Aug 18, 2010
By Neelam Mathews
Africa will need to add 770 aircraft by 2029 to its current fleet of about 635 to sustain growth, says Embraer’s Outlook on Africa.
Regional airlines are strengthening their networks, but the current fleet with an average age of 13 years does not provide efficiencies to sustain expected growth. The 61- to 120-seat jet segment will be essential for sub-regional connectivity, says Embraer. Last year, 62 million passengers flew on Africa’s 98 airlines from 345 airports in 2009.
Embraer forecasts a requirement for 220 new jets for Africa in the next 20 years in the 30- to 120-seat segment; 67% will be needed to support growth and 33% to replace older aircraft. The current fleet in this segment will increase from 165 to 280. However, Boeing’s outlook says 110 regional jets will be delivered in the period to Africa.
As regional links evolve, they will demand a new airline industry profile that is customer- and profit-oriented, delivering sufficient frequency and affordable fares, says Embraer.
Turboprops will maintain their presence in the African market because they are a critical part of commercial services in areas with low demand and airports with operational limitations. Embraer says 130 new turboprops will be required in the next 20 years—44% to replace existing fleets and 56% to support growth. There are 120 turboprops at present on the continent.
Africa will need 420 narrowbodies and widebodies in the next 20 years, growing from 350 to 750 by 2029. Of this, 72% will be added to sustain growth and the rest to replace aging aircraft. Boeing’s 2010 Current Market Outlook predicts Africa, over the next 20 years, will need 1,020 narrowbodies and widebodies.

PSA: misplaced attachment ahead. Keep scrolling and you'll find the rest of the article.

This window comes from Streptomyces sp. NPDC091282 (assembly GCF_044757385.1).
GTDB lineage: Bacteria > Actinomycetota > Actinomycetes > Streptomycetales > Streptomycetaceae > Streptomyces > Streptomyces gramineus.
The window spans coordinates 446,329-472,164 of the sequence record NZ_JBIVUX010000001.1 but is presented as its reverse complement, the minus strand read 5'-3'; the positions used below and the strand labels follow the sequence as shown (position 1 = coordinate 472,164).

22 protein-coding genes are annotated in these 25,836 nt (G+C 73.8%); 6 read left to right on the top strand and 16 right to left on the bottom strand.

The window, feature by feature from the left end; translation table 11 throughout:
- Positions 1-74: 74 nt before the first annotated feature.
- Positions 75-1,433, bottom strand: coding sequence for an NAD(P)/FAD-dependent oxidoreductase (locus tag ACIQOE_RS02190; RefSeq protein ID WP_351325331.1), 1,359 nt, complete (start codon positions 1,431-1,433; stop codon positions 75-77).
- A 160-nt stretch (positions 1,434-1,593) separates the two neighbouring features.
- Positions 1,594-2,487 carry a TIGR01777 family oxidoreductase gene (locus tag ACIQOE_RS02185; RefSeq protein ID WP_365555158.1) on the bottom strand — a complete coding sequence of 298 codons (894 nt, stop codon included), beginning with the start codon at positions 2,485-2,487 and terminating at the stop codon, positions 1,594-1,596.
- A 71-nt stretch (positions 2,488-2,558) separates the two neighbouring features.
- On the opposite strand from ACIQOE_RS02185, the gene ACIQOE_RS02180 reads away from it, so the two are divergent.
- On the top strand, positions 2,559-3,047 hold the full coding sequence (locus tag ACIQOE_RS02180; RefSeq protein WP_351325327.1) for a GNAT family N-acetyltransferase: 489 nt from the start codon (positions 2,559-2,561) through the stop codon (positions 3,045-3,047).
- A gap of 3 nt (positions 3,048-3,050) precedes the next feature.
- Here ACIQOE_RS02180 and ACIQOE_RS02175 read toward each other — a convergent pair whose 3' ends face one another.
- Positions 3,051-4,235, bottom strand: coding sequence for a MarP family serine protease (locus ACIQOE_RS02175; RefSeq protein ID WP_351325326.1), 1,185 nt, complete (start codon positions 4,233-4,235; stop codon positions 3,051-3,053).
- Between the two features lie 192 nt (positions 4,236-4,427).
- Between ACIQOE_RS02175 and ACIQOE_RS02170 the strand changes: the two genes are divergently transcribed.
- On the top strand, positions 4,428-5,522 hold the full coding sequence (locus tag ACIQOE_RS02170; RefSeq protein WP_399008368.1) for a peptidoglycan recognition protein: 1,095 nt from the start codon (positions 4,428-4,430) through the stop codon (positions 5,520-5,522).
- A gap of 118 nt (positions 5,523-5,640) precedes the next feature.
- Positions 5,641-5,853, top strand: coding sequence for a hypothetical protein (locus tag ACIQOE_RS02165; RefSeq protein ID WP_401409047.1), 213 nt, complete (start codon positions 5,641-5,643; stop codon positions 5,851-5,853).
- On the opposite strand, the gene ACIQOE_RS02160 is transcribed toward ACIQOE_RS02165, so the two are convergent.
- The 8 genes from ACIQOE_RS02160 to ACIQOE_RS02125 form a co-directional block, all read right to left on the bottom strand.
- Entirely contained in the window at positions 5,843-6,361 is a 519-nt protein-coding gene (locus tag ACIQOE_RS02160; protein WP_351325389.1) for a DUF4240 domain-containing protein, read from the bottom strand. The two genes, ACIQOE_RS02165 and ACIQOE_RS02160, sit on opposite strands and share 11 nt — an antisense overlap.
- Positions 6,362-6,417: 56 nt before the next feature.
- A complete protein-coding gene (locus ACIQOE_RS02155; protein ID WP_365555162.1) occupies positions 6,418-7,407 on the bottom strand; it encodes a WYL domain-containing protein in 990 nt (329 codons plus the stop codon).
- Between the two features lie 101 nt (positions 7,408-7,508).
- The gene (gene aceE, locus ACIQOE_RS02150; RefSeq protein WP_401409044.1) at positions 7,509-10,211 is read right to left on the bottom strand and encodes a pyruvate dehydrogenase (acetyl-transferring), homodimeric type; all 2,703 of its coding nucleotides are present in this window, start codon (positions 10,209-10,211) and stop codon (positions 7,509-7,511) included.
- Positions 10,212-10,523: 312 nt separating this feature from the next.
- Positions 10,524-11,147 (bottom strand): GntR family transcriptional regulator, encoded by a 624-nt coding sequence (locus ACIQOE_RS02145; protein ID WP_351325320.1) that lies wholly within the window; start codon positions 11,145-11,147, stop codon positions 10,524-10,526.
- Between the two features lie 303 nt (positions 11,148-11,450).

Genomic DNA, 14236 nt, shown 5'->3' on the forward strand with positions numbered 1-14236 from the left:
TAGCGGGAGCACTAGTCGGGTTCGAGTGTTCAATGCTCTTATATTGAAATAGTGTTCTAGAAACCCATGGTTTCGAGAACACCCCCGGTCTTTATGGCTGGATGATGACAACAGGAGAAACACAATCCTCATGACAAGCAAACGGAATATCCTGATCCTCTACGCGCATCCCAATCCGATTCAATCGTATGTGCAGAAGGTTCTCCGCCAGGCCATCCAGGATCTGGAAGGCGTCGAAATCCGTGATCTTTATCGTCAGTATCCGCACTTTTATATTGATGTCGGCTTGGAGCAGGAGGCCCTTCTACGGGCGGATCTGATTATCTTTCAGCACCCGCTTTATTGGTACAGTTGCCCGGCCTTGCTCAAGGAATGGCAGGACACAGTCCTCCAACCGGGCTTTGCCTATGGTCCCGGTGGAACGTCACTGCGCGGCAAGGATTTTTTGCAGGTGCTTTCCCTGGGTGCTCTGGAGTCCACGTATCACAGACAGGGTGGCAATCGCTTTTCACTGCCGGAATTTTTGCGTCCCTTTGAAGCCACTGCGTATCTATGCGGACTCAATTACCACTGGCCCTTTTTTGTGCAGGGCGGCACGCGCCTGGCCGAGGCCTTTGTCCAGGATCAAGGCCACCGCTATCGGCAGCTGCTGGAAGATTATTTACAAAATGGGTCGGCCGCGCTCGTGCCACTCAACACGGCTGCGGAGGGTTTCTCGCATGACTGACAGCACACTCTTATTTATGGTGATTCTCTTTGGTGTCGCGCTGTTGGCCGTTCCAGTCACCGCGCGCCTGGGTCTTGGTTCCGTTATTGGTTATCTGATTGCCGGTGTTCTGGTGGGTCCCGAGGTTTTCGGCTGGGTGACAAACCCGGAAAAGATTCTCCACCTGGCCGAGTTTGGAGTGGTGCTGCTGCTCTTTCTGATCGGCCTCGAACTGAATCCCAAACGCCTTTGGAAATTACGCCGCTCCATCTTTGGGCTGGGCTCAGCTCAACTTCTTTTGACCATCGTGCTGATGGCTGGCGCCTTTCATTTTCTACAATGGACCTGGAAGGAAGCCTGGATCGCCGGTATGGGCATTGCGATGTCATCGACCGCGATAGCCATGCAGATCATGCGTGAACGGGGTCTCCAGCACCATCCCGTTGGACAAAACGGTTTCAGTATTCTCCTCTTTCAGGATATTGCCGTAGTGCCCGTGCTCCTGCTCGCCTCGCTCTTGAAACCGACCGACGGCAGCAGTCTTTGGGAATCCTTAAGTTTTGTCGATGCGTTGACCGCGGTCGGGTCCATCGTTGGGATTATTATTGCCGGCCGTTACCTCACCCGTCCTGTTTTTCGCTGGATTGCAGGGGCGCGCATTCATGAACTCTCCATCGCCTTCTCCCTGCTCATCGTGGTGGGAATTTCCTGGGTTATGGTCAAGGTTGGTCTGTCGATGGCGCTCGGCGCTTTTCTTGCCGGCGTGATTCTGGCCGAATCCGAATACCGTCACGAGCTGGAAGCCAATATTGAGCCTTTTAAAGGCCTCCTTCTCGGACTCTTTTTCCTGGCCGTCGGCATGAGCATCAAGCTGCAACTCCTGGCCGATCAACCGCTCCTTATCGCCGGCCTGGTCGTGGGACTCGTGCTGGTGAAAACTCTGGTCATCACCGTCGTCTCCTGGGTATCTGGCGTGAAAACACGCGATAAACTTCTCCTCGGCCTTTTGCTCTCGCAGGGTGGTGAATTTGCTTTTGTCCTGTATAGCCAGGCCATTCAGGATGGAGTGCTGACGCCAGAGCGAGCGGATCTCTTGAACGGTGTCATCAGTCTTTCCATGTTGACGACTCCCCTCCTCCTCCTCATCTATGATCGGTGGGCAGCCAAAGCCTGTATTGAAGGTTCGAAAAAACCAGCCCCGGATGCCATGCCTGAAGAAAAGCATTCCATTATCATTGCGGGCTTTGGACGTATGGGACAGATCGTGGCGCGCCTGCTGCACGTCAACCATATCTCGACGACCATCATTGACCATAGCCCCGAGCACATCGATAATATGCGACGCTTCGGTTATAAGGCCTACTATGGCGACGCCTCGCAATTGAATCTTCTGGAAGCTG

Structural weaknesses of African economies have postponed the development of a global competitive airline industry and as a result air transport development has been slow. Regional economic integration is key to growth and development in the region should be viewed as long term, adds the report.
Concentration of air transport is in southern and eastern Africa with three main hubs—Johannesburg, Nairobi and Addis Ababa—that are natural gateways to the continent. South Africa leads with the strongest economy and has produced the most developed air transport network. Addis Ababa, for example, works as a gateway to the Middle East, capturing South and East African passengers.
Several trends suggest continued growth in African aviation, according to Boeing. The continent’s jet fleet now averages 19.8 years of age in an era when increasing fuel costs require newer, more efficient aircraft. Poorly developed infrastructure over difficult terrain and political instability render intra-African ground transportation problematic. Resource exploitation and tourism will require increased capacity in the future, it adds.